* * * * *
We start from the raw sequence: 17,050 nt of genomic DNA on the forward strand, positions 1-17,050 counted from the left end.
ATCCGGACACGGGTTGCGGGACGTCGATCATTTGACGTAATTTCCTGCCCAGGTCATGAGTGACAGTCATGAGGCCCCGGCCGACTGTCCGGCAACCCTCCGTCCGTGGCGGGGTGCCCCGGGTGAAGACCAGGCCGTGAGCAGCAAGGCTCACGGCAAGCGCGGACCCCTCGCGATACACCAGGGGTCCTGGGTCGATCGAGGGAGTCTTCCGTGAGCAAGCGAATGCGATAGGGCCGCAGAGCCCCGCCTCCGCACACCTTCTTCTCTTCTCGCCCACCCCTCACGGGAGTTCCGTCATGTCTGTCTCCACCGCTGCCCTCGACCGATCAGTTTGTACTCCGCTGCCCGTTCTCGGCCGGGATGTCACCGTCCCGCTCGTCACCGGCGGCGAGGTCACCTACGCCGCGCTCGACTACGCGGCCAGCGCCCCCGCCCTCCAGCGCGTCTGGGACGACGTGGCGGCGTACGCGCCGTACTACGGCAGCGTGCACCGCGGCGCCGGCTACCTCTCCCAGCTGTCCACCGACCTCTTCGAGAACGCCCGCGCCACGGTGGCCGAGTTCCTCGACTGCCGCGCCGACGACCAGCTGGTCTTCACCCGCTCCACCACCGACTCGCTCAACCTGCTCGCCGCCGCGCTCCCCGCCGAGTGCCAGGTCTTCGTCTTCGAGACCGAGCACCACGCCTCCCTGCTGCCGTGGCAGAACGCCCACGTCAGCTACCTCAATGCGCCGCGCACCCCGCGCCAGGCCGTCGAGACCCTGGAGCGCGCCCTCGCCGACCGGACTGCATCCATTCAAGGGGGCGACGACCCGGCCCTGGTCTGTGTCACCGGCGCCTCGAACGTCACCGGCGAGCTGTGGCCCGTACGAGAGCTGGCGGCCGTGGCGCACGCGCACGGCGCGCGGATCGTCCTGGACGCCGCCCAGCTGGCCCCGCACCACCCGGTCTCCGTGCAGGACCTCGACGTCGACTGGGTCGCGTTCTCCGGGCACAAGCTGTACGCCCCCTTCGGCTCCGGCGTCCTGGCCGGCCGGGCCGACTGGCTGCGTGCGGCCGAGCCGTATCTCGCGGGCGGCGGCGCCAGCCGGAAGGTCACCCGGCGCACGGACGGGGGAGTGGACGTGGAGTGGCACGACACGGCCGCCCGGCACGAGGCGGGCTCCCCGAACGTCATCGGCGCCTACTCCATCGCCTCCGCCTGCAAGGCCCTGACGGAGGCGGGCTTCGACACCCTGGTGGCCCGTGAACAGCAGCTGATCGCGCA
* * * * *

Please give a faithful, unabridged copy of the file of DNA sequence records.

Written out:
We start from the raw sequence: 17,050 nt of genomic DNA on the forward strand, positions 1-17,050 counted from the left end.
ATCCGGACACGGGTTGCGGGACGTCGATCATTTGACGTAATTTCCTGCCCAGGTCATGAGTGACAGTCATGAGGCCCCGGCCGACTGTCCGGCAACCCTCCGTCCGTGGCGGGGTGCCCCGGGTGAAGACCAGGCCGTGAGCAGCAAGGCTCACGGCAAGCGCGGACCCCTCGCGATACACCAGGGGTCCTGGGTCGATCGAGGGAGTCTTCCGTGAGCAAGCGAATGCGATAGGGCCGCAGAGCCCCGCCTCCGCACACCTTCTTCTCTTCTCGCCCACCCCTCACGGGAGTTCCGTCATGTCTGTCTCCACCGCTGCCCTCGACCGATCAGTTTGTACTCCGCTGCCCGTTCTCGGCCGGGATGTCACCGTCCCGCTCGTCACCGGCGGCGAGGTCACCTACGCCGCGCTCGACTACGCGGCCAGCGCCCCCGCCCTCCAGCGCGTCTGGGACGACGTGGCGGCGTACGCGCCGTACTACGGCAGCGTGCACCGCGGCGCCGGCTACCTCTCCCAGCTGTCCACCGACCTCTTCGAGAACGCCCGCGCCACGGTGGCCGAGTTCCTCGACTGCCGCGCCGACGACCAGCTGGTCTTCACCCGCTCCACCACCGACTCGCTCAACCTGCTCGCCGCCGCGCTCCCCGCCGAGTGCCAGGTCTTCGTCTTCGAGACCGAGCACCACGCCTCCCTGCTGCCGTGGCAGAACGCCCACGTCAGCTACCTCAATGCGCCGCGCACCCCGCGCCAGGCCGTCGAGACCCTGGAGCGCGCCCTCGCCGACCGGACTGCATCCATTCAAGGGGGCGACGACCCGGCCCTGGTCTGTGTCACCGGCGCCTCGAACGTCACCGGCGAGCTGTGGCCCGTACGAGAGCTGGCGGCCGTGGCGCACGCGCACGGCGCGCGGATCGTCCTGGACGCCGCCCAGCTGGCCCCGCACCACCCGGTCTCCGTGCAGGACCTCGACGTCGACTGGGTCGCGTTCTCCGGGCACAAGCTGTACGCCCCCTTCGGCTCCGGCGTCCTGGCCGGCCGGGCCGACTGGCTGCGTGCGGCCGAGCCGTATCTCGCGGGCGGCGGCGCCAGCCGGAAGGTCACCCGGCGCACGGACGGGGGAGTGGACGTGGAGTGGCACGACACGGCCGCCCGGCACGAGGCGGGCTCCCCGAACGTCATCGGCGCCTACTCCATCGCCTCCGCCTGCAAGGCCCTGACGGAGGCGGGCTTCGACACCCTGGTGGCCCGTGAACAGCAGCTGATCGCGCA